Steven Newcomb: The religious basis of Doctrine of Discovery

Steven Newcomb. Photo from Finding the Missing Link

Steven Newcomb of the Indigenous Law Institute takes a closer look at how the U.S. Supreme Court legitimized the Doctrine of Christian Discovery in claiming authority over the original nations:
In his brilliant book The American Indian in Western Legal Thought (1990) Robert A. Williams says that Chief Justice John Marshall and the other justices of the U.S. Supreme Court “were well aware of the historical paternity of this bastardized” (illegitimate) doctrine of discovery. Williams quotes Chief Justice Marshall’s good friend Justice Joseph Story as saying European nations claimed on the basis of that doctrine: "an absolute dominion over the whole territories afterwards occupied by them, not in virtue of any conquest of, or cession by, the Indian natives, but as a right acquired by discovery."

The title of the Indians was not treated as a right of property and dominion, but as a mere right of occupancy.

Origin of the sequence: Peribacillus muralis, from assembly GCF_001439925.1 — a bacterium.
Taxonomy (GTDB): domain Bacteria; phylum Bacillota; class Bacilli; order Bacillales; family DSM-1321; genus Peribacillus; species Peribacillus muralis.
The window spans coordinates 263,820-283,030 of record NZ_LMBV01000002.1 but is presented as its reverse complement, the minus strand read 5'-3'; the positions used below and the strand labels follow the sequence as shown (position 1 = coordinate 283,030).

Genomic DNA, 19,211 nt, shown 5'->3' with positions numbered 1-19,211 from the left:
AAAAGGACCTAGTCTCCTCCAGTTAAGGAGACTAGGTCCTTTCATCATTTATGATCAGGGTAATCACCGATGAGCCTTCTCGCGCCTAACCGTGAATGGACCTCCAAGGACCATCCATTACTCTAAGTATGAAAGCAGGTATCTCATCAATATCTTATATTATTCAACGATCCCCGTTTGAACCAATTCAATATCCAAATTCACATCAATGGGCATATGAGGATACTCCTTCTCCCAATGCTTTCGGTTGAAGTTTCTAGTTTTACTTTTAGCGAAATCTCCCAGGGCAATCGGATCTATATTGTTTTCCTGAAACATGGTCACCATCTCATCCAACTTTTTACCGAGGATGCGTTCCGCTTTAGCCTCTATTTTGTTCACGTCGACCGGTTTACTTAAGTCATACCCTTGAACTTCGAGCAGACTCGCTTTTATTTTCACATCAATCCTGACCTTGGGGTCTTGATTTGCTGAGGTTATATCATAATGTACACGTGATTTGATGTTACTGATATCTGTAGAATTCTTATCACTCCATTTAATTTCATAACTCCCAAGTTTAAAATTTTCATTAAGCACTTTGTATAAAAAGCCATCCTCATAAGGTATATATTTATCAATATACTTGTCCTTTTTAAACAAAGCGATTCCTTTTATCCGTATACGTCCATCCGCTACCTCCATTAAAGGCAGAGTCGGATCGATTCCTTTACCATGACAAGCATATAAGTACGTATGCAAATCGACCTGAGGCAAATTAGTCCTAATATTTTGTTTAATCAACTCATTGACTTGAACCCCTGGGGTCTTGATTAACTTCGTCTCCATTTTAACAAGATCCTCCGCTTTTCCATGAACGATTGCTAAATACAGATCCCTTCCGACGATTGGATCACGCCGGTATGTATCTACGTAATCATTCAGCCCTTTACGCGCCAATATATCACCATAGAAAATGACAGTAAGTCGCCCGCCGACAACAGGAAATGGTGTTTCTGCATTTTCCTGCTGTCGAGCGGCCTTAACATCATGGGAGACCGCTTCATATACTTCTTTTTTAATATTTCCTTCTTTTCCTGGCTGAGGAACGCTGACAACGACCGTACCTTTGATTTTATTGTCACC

After informing his readers of Story’s view that colonizers claimed “an absolute dominion” as “a right acquired by discovery,” Williams could have asked: “What was the rationale for treating the title of the Indians as not being a right of property and dominion, but as a mere right of occupancy?” An accurate answer, using Justice Story’s own religious wording, is this: “The reason why the title of the Indians was treated as ‘a mere right of occupancy,’ and not as a right of property and dominion, is because the Christians were controlling the terms of the discussion by classifying the Indians as ‘infidels, heathens, and savages’.” Christians claimed the power to allow or disallow non-Christians “to possess the prerogatives belonging to absolute, sovereign, and independent nations.” They made this presumption on the basis of their claim of what Chief Justice Marshall called “an ascendancy,” which is defined as “controlling or governing power : domination.”

What is missing from Williams account is a follow up on Story’s explicit and bigoted religious language, or on Story’s specific acknowledgment that the claim of “absolute dominion” was not a claim made “in virtue of any conquest.”

Get the Story:
Steven Newcomb: Robert A. Williams on the Doctrine of Discovery (Indian Country Today 9/2)

Join the Conversation